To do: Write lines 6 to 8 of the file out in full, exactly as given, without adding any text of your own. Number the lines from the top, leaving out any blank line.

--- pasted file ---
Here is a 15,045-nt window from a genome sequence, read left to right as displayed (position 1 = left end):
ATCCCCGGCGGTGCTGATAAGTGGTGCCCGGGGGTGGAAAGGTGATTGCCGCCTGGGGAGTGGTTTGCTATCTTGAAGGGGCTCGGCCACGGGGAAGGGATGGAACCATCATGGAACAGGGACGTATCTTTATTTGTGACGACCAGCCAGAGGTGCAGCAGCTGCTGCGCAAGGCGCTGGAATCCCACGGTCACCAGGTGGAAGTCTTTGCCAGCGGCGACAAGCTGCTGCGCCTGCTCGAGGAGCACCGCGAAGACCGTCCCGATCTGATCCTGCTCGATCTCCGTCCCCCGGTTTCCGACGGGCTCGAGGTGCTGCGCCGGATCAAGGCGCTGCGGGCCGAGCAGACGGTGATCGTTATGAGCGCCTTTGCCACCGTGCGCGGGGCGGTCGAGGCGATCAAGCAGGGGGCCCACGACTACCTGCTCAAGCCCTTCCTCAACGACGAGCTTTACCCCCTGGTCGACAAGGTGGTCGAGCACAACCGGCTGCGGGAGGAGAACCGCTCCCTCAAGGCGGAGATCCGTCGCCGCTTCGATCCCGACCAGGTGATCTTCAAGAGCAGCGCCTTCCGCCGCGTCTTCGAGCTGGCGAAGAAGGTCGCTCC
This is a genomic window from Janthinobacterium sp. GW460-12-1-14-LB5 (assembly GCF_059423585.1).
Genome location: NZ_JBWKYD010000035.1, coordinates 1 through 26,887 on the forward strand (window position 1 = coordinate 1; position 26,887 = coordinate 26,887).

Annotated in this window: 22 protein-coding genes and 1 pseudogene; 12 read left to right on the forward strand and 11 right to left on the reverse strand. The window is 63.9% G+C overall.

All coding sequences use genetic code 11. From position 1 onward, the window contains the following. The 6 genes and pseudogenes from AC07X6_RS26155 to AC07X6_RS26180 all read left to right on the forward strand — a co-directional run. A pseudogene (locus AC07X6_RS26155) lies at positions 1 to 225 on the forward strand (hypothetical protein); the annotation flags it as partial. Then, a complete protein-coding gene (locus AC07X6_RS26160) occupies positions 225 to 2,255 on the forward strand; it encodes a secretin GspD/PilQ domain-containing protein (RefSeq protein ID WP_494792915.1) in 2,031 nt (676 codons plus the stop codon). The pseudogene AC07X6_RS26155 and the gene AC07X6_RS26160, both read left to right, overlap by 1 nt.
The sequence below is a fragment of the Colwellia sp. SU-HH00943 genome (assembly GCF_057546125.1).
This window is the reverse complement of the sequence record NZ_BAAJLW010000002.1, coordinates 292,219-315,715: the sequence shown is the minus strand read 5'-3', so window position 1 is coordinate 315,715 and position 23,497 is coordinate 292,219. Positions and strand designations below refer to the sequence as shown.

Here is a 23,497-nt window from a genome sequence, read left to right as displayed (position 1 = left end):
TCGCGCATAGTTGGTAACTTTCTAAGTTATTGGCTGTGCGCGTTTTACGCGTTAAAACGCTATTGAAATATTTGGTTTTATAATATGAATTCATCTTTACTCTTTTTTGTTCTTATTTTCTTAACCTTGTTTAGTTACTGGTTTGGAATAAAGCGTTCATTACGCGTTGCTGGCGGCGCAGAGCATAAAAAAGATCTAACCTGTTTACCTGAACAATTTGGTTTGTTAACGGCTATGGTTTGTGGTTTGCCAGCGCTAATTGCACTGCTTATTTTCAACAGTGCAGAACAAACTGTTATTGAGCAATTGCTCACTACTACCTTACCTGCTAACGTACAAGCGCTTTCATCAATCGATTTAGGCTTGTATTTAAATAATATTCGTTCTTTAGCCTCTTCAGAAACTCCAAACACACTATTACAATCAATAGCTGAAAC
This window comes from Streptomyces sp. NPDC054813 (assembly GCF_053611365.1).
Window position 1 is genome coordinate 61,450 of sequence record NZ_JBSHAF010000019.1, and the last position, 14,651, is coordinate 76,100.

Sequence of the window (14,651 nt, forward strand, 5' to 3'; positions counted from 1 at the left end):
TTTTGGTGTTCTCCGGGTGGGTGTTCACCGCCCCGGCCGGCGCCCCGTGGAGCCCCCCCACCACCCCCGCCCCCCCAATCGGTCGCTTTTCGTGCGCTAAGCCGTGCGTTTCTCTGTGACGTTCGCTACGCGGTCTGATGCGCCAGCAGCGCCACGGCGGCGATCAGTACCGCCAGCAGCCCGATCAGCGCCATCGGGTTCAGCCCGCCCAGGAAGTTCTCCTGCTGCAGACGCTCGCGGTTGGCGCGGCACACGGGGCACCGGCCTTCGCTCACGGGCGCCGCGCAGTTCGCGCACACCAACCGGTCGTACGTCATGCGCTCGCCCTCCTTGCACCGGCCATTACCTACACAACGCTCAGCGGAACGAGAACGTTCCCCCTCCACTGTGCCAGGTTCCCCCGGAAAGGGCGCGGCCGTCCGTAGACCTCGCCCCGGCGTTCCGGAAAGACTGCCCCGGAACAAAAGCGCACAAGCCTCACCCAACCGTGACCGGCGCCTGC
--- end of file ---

All coding sequences use genetic code 11. From position 1 onward, the window contains the following. The 6 genes and pseudogenes from AC07X6_RS26155 to AC07X6_RS26180 all read left to right on the forward strand — a co-directional run. A pseudogene (locus AC07X6_RS26155) lies at positions 1 to 225 on the forward strand (hypothetical protein); the annotation flags it as partial. Then, a complete protein-coding gene (locus AC07X6_RS26160) occupies positions 225 to 2,255 on the forward strand; it encodes a secretin GspD/PilQ domain-containing protein (RefSeq protein ID WP_494792915.1) in 2,031 nt (676 codons plus the stop codon). The pseudogene AC07X6_RS26155 and the gene AC07X6_RS26160, both read left to right, overlap by 1 nt.
The sequence below is a fragment of the Colwellia sp. SU-HH00943 genome (assembly GCF_057546125.1).
This window is the reverse complement of the sequence record NZ_BAAJLW010000002.1, coordinates 292,219-315,715: the sequence shown is the minus strand read 5'-3', so window position 1 is coordinate 315,715 and position 23,497 is coordinate 292,219. Positions and strand designations below refer to the sequence as shown.